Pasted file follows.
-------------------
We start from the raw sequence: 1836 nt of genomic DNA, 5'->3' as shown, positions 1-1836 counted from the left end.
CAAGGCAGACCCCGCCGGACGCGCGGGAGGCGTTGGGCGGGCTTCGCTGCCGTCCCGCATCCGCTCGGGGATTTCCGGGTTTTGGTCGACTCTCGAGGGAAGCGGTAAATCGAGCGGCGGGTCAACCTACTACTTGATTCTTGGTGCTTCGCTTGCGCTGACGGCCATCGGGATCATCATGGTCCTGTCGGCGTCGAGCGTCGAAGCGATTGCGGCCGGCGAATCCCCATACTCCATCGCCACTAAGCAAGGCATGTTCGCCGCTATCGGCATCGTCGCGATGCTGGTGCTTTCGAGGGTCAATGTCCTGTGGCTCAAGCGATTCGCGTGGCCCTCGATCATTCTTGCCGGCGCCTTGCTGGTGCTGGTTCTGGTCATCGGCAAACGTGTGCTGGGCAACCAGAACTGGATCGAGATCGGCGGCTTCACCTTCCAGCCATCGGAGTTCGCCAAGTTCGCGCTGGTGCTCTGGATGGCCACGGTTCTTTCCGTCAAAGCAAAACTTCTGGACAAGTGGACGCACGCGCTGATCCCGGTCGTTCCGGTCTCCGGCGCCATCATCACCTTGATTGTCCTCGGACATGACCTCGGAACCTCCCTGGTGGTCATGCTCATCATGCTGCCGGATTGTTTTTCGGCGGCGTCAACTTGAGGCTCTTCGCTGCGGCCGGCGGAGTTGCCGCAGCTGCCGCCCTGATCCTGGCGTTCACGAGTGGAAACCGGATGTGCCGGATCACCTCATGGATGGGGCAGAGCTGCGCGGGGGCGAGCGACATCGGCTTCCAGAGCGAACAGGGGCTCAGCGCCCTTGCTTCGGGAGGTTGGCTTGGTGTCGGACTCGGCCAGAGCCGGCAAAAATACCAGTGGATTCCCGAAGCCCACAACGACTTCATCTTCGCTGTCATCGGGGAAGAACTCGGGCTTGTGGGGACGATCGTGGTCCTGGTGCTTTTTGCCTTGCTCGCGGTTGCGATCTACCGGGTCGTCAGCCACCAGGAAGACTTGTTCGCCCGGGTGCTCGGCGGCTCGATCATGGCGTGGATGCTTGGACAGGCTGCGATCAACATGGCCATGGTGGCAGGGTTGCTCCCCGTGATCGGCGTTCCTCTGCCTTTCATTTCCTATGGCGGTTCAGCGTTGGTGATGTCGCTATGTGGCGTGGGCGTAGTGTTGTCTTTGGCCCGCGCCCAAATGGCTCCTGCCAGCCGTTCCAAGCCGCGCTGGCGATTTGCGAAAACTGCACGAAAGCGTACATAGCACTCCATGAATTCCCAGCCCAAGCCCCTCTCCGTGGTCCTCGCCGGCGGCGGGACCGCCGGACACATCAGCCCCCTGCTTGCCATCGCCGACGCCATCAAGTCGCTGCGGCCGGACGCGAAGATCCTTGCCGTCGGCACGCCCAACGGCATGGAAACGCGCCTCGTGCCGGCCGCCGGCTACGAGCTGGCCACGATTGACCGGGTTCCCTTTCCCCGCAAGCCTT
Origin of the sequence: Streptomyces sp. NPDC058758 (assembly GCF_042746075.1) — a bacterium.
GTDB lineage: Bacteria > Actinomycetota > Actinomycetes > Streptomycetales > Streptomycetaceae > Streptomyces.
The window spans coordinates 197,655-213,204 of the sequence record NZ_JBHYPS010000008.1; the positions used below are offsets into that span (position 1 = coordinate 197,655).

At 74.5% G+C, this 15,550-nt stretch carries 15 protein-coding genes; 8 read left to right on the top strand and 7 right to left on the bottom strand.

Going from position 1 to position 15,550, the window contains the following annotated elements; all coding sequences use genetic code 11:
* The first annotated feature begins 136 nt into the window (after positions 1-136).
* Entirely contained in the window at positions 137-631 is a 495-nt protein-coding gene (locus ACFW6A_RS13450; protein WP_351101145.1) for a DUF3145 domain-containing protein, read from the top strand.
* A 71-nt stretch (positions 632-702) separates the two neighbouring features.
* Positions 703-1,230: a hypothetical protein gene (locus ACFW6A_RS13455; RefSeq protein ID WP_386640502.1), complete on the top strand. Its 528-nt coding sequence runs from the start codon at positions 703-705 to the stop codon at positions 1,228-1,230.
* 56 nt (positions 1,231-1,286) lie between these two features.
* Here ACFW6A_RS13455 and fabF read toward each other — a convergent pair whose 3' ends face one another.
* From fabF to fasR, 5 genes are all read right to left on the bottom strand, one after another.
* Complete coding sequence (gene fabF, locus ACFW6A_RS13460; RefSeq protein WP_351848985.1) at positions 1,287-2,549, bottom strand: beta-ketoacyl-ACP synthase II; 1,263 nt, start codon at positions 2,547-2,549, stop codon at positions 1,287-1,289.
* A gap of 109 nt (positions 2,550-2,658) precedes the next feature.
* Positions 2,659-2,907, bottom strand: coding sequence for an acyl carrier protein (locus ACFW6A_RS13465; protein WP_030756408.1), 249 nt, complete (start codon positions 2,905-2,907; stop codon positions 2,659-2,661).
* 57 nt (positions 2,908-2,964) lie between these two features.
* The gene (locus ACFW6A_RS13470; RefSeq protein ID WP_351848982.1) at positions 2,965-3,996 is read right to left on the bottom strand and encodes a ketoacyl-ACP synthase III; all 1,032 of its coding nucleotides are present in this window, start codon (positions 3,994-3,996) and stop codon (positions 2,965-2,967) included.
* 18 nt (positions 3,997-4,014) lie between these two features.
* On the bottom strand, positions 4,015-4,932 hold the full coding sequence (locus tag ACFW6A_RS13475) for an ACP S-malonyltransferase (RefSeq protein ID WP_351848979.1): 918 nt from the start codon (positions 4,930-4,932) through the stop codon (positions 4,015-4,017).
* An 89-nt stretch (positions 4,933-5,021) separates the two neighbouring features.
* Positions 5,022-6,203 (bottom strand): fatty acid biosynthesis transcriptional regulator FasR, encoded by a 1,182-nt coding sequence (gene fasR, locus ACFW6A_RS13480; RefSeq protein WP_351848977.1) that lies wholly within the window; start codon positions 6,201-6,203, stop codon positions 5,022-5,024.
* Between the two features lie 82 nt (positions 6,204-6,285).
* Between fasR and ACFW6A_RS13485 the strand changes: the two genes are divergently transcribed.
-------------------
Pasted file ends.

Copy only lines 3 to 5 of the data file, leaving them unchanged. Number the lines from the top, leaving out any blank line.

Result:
Origin of the sequence: Streptomyces sp. NPDC058758 (assembly GCF_042746075.1) — a bacterium.
GTDB lineage: Bacteria > Actinomycetota > Actinomycetes > Streptomycetales > Streptomycetaceae > Streptomyces.
The window spans coordinates 197,655-213,204 of the sequence record NZ_JBHYPS010000008.1; the positions used below are offsets into that span (position 1 = coordinate 197,655).